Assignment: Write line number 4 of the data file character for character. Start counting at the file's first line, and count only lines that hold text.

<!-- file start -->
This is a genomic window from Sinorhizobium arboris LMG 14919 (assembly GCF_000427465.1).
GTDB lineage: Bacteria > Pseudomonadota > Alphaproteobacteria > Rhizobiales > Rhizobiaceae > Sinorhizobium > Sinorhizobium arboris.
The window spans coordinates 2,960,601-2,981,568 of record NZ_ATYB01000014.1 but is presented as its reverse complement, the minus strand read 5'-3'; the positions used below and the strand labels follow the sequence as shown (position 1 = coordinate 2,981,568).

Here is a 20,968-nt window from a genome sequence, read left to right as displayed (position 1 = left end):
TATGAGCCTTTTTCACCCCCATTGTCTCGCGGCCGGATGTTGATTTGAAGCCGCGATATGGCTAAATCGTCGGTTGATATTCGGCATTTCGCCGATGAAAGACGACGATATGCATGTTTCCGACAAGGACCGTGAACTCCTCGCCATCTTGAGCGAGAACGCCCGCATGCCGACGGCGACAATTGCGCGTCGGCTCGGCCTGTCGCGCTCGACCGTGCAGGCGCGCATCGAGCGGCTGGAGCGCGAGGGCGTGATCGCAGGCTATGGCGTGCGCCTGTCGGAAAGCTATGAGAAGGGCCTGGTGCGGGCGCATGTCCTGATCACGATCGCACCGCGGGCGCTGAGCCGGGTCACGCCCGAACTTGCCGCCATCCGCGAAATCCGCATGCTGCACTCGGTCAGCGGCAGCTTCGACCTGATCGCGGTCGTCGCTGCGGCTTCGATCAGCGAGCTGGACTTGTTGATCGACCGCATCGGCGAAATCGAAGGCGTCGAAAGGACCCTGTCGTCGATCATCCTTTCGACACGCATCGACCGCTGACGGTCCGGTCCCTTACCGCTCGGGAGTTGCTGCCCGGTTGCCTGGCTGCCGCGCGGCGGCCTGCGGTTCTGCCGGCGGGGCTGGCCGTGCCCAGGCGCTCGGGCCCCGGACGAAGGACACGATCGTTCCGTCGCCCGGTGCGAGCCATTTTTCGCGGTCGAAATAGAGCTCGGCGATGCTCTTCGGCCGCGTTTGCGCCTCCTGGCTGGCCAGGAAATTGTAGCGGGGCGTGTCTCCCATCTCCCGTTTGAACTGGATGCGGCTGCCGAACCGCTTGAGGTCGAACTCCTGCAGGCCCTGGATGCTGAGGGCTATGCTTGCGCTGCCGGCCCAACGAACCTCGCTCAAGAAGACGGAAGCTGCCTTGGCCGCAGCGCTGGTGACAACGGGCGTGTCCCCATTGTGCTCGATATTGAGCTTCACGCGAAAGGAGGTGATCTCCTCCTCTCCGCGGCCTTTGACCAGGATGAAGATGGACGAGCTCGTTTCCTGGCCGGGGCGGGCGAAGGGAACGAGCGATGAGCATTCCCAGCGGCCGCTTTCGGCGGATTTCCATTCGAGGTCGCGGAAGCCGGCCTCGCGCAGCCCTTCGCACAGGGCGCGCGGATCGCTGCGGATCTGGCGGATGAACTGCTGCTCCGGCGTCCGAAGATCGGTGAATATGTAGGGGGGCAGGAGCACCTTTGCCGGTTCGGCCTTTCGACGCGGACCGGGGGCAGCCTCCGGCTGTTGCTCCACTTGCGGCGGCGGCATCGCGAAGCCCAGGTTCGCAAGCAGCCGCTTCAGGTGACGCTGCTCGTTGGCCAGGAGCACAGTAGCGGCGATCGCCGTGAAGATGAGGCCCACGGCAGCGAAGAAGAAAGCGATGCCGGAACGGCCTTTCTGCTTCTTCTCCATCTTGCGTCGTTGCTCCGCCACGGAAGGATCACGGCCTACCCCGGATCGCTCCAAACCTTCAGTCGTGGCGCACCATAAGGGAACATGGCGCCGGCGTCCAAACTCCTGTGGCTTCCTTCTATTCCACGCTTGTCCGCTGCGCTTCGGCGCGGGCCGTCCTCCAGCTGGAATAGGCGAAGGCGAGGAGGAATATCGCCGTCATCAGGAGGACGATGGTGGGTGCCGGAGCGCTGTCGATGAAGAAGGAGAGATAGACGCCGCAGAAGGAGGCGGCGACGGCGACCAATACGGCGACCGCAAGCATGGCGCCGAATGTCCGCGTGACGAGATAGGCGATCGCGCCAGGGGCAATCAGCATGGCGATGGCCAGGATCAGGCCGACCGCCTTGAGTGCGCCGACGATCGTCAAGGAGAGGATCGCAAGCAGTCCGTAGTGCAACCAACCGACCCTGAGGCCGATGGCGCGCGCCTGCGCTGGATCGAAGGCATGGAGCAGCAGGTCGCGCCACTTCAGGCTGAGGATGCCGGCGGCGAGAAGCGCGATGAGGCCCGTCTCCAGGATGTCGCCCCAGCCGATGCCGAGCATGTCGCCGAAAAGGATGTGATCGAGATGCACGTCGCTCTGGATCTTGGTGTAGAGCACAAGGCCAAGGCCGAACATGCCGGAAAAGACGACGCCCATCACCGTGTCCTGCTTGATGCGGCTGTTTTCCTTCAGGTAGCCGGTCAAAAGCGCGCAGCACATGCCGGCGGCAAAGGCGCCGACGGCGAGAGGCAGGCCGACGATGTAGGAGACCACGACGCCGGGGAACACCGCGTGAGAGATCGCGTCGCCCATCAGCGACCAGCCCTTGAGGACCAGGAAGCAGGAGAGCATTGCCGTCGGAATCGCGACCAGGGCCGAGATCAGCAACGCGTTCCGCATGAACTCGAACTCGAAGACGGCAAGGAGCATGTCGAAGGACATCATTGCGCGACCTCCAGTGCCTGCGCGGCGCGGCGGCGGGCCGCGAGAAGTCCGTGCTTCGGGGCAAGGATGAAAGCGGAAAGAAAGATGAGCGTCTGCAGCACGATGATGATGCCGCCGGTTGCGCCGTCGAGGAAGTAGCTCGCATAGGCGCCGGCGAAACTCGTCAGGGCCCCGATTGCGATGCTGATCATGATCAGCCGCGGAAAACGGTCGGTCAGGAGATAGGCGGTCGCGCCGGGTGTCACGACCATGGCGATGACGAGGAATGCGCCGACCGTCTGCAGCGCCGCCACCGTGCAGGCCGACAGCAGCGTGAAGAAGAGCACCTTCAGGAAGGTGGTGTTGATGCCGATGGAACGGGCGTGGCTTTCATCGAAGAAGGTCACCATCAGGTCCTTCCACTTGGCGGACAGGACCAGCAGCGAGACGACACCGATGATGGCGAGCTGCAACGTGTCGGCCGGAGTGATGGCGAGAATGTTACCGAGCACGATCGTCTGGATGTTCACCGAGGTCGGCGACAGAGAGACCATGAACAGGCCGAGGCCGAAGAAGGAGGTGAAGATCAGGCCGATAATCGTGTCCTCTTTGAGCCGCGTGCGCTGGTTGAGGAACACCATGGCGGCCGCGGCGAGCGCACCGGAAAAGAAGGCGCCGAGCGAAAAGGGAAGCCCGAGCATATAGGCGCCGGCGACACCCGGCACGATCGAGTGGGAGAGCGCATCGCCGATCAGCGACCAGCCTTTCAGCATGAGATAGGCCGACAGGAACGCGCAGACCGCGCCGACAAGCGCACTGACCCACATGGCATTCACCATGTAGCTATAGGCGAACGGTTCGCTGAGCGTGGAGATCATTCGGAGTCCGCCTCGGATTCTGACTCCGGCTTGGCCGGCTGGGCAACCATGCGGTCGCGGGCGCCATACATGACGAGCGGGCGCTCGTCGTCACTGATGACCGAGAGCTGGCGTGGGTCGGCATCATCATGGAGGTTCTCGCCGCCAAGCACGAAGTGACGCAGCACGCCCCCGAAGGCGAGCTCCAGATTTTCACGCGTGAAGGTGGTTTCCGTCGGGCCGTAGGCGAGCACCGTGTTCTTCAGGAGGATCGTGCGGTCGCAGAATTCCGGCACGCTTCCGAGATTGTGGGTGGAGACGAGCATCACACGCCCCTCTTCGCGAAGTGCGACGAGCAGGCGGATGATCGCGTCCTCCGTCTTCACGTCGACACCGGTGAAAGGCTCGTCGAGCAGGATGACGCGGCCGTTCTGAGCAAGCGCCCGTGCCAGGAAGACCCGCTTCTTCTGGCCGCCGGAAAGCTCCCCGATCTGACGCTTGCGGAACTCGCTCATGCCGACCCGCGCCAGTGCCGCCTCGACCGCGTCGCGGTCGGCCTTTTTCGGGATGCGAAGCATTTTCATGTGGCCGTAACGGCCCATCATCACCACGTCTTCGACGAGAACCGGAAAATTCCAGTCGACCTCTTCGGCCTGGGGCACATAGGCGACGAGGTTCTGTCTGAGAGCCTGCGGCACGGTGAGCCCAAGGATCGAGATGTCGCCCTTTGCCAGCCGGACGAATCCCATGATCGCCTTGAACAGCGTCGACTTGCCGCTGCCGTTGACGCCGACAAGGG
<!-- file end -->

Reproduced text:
Here is a 20,968-nt window from a genome sequence, read left to right as displayed (position 1 = left end):